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RE: A question on honor

Greetings from Ellwood!

Xavier has provided us an interesting dilemma to be sure.

Scripsit Xavier:
%People (not real names) Jon, Tom,and Sarah
%Jon, Tom, and Sarah are shopping at a  Star Trek Convention(but this
%could easily be SCAdia) Tom and Sarah are friends, Jon is Sarah's
%guest,but Tom and Jon kinda know each other from a few years back.
%Jon borrows money from Tom to pay for an item.
%Tom finds that he needs the money and Sarah offers to take on Jon's debt
%to Tom so that Tom can get the money he needs.
%Tom is unsure about the arrangemant and offers to pay off Jon's debt if Jon 

%proves unable or unwilling to pay back the debt.
%Sarah states that since she knows Jon far better than Tom does, and that 
%not be necissary. Sarah also states that that Tom should not worry about it 

%and that such a promise will not be necessary.

So,Tom offered to take back Jon's debt from Sarah.  Sarah then tells him not
to worry about it.  As read, at this point, Sarah has absolved Tom of any
responsibility in the matter, despite his offer.

Now did the offer to take Jon's IOU occur sometime after the original loan,
or was it immediately afterwards?  Was Jon present and agree to the new
terms?  If it was immediately afterwards and/or Jon was present to agree,
then Tom is definitely in the clear.

%Two weeks later Sarah approaches Tom and asks for her money back
%since Jon has not payed her(and she has not asked Jon for the money).

Oops!  Error number one on Sarah's part.  She should have made a good
faith effort to collect on Jon's debt to HER (as per the verbal agreement).

%Tom protests that that was not the arrangemant and that she had
%unconitionally assumed the debt.

This is correct based on the previous scenario.  At this point, since Sarah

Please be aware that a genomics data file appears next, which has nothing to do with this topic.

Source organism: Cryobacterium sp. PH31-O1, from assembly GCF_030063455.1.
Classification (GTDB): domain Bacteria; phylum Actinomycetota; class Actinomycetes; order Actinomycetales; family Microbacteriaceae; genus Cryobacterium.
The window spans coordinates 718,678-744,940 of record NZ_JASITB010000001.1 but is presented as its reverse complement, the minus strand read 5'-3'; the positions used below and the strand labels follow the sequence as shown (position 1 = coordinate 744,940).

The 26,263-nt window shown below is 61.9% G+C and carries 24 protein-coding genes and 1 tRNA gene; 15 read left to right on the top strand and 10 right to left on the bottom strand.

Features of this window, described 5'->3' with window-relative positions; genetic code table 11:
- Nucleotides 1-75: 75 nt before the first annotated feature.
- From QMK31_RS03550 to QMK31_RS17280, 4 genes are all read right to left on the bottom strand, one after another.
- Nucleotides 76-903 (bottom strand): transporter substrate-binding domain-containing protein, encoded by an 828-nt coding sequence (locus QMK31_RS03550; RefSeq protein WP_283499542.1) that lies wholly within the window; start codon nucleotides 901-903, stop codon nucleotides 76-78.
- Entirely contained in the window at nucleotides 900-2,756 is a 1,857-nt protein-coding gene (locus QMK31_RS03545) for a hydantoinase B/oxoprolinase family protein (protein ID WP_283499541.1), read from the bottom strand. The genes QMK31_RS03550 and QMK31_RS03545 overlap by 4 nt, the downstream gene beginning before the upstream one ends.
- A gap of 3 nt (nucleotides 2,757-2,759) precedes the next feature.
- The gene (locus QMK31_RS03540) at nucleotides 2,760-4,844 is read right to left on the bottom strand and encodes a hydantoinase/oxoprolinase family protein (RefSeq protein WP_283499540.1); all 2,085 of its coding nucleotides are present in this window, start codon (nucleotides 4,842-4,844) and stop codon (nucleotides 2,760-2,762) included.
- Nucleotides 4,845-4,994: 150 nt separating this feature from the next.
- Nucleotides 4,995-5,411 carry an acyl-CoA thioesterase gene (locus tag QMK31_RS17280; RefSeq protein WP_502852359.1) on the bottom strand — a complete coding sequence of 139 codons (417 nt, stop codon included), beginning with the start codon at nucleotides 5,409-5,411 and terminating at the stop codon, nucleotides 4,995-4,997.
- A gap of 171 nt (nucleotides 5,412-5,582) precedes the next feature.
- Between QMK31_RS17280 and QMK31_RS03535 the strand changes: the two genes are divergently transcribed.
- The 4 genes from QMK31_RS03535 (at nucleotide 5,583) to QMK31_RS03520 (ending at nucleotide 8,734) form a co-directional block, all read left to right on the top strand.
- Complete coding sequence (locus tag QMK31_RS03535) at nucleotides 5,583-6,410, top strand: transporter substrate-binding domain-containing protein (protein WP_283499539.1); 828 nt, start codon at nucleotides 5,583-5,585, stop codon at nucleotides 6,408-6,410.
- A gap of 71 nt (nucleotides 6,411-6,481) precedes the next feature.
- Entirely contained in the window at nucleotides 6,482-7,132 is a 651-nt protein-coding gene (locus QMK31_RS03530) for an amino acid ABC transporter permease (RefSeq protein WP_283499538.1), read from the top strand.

had not approached Jon first, the only thing she could have reasonably
done is asked Tom if his offer to repay Jon's debt to her was still open,
thus allowing Tom to take Jon's original IOU back.

%Sarah states that Tom had essentialy borrowed money from her and
%now is bound to pay her back.  When Tom states that that wasn't the
%agreement, and irregardless he will be unable to pay her back for at least
%two weeks, Sarah says that Tom has proven that he has no honor.

Now from the way you've said this, I read that Sarah now claims that her
assumption of Jon's debt from Tom is a loan to Tom.  Now there are 2
IOU's floating around?  Although Tom correctly states that this is not the
agreement that was made, he does imply that he is willing to take back
Jon's IOU--just not for another two weeks.

Now if Sarah's understanding of the situation is that she loaned Tom
money to cover what he lent to Jon, then she has misinterpreted the
facts as you've presented them.

%The question is:
%Has Tom acted dishonorably?
%Why or why not?

 I do not see where Tom has acted dishonorably in the matter.  He was
absolved of responsibility at the outset.  Even if Tom and Sarah's
agreement was made in private later, Sarah explicitly said not to
worry about it.

Unless this is an accurate firsthand account, I cannot promise you that this
is the right answer to your question, just my interpretation of the facts I 

Personally, I do not loan money to friends unless I can afford to lose it.
Not that this is a disparagement of my friends--I'm just making sure I don't
get in a financial bind.  Being the cynical yet somewhat softhearted person
I am, I may allow someone to borrow money from me, but not necessarily
expect them to return it.

Hope everthing works out!

     - who merely thinks he has honor 8^)